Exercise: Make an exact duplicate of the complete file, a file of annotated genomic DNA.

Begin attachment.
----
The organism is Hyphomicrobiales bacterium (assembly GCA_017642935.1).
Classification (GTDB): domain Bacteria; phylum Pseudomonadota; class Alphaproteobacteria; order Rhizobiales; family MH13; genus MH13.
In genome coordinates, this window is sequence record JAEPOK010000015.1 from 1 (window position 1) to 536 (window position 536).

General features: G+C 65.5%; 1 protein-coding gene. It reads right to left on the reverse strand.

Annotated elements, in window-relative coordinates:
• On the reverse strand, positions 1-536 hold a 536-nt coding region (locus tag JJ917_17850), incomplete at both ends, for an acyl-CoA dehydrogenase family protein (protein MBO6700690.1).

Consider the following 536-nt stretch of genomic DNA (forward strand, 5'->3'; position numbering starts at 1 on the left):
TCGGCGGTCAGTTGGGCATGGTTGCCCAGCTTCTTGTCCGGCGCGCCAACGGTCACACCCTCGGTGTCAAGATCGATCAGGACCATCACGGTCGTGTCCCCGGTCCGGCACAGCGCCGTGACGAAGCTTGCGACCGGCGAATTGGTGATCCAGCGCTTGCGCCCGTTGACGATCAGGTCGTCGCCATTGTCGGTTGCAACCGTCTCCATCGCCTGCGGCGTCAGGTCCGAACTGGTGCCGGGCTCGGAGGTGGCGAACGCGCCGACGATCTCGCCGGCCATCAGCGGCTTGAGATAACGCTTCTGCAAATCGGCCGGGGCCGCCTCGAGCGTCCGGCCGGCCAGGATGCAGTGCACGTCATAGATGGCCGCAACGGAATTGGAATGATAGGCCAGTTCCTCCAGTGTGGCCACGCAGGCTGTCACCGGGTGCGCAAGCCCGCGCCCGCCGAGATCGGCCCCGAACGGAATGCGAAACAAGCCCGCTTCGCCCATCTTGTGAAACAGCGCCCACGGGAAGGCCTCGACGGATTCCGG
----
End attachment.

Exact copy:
The organism is Hyphomicrobiales bacterium (assembly GCA_017642935.1).
Classification (GTDB): domain Bacteria; phylum Pseudomonadota; class Alphaproteobacteria; order Rhizobiales; family MH13; genus MH13.
In genome coordinates, this window is sequence record JAEPOK010000015.1 from 1 (window position 1) to 536 (window position 536).

General features: G+C 65.5%; 1 protein-coding gene. It reads right to left on the reverse strand.

Annotated elements, in window-relative coordinates:
• On the reverse strand, positions 1-536 hold a 536-nt coding region (locus tag JJ917_17850), incomplete at both ends, for an acyl-CoA dehydrogenase family protein (protein MBO6700690.1).

Consider the following 536-nt stretch of genomic DNA (forward strand, 5'->3'; position numbering starts at 1 on the left):
TCGGCGGTCAGTTGGGCATGGTTGCCCAGCTTCTTGTCCGGCGCGCCAACGGTCACACCCTCGGTGTCAAGATCGATCAGGACCATCACGGTCGTGTCCCCGGTCCGGCACAGCGCCGTGACGAAGCTTGCGACCGGCGAATTGGTGATCCAGCGCTTGCGCCCGTTGACGATCAGGTCGTCGCCATTGTCGGTTGCAACCGTCTCCATCGCCTGCGGCGTCAGGTCCGAACTGGTGCCGGGCTCGGAGGTGGCGAACGCGCCGACGATCTCGCCGGCCATCAGCGGCTTGAGATAACGCTTCTGCAAATCGGCCGGGGCCGCCTCGAGCGTCCGGCCGGCCAGGATGCAGTGCACGTCATAGATGGCCGCAACGGAATTGGAATGATAGGCCAGTTCCTCCAGTGTGGCCACGCAGGCTGTCACCGGGTGCGCAAGCCCGCGCCCGCCGAGATCGGCCCCGAACGGAATGCGAAACAAGCCCGCTTCGCCCATCTTGTGAAACAGCGCCCACGGGAAGGCCTCGACGGATTCCGG